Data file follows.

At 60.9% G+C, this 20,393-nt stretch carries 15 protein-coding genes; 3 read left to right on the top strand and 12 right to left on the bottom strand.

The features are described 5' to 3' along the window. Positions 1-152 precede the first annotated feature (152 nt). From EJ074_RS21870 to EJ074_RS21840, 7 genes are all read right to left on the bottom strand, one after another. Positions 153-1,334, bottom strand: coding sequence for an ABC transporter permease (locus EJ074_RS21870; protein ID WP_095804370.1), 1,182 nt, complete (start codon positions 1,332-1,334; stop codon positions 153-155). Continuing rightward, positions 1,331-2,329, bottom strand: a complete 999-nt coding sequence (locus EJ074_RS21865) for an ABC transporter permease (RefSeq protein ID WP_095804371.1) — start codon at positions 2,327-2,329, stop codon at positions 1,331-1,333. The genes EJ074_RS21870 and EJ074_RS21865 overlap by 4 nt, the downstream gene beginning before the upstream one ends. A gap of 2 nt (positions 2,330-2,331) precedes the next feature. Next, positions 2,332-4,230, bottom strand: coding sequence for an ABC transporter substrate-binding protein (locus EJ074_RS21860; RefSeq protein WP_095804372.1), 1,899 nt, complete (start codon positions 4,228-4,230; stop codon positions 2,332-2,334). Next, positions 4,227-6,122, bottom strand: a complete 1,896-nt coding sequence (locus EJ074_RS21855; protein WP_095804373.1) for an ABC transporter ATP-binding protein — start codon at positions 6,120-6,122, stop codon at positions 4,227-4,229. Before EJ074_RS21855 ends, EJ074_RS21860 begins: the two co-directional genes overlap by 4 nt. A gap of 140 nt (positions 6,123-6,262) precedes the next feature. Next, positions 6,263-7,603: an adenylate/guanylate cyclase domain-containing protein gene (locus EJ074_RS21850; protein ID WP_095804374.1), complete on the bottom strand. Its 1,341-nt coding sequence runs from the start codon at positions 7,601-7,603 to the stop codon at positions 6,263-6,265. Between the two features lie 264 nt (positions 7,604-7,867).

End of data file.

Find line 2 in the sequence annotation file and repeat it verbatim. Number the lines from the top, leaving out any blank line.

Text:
The features are described 5' to 3' along the window. Positions 1-152 precede the first annotated feature (152 nt). From EJ074_RS21870 to EJ074_RS21840, 7 genes are all read right to left on the bottom strand, one after another. Positions 153-1,334, bottom strand: coding sequence for an ABC transporter permease (locus EJ074_RS21870; protein ID WP_095804370.1), 1,182 nt, complete (start codon positions 1,332-1,334; stop codon positions 153-155). Continuing rightward, positions 1,331-2,329, bottom strand: a complete 999-nt coding sequence (locus EJ074_RS21865) for an ABC transporter permease (RefSeq protein ID WP_095804371.1) — start codon at positions 2,327-2,329, stop codon at positions 1,331-1,333. The genes EJ074_RS21870 and EJ074_RS21865 overlap by 4 nt, the downstream gene beginning before the upstream one ends. A gap of 2 nt (positions 2,330-2,331) precedes the next feature. Next, positions 2,332-4,230, bottom strand: coding sequence for an ABC transporter substrate-binding protein (locus EJ074_RS21860; RefSeq protein WP_095804372.1), 1,899 nt, complete (start codon positions 4,228-4,230; stop codon positions 2,332-2,334). Next, positions 4,227-6,122, bottom strand: a complete 1,896-nt coding sequence (locus EJ074_RS21855; protein WP_095804373.1) for an ABC transporter ATP-binding protein — start codon at positions 6,120-6,122, stop codon at positions 4,227-4,229. Before EJ074_RS21855 ends, EJ074_RS21860 begins: the two co-directional genes overlap by 4 nt. A gap of 140 nt (positions 6,123-6,262) precedes the next feature. Next, positions 6,263-7,603: an adenylate/guanylate cyclase domain-containing protein gene (locus EJ074_RS21850; protein ID WP_095804374.1), complete on the bottom strand. Its 1,341-nt coding sequence runs from the start codon at positions 7,601-7,603 to the stop codon at positions 6,263-6,265. Between the two features lie 264 nt (positions 7,604-7,867).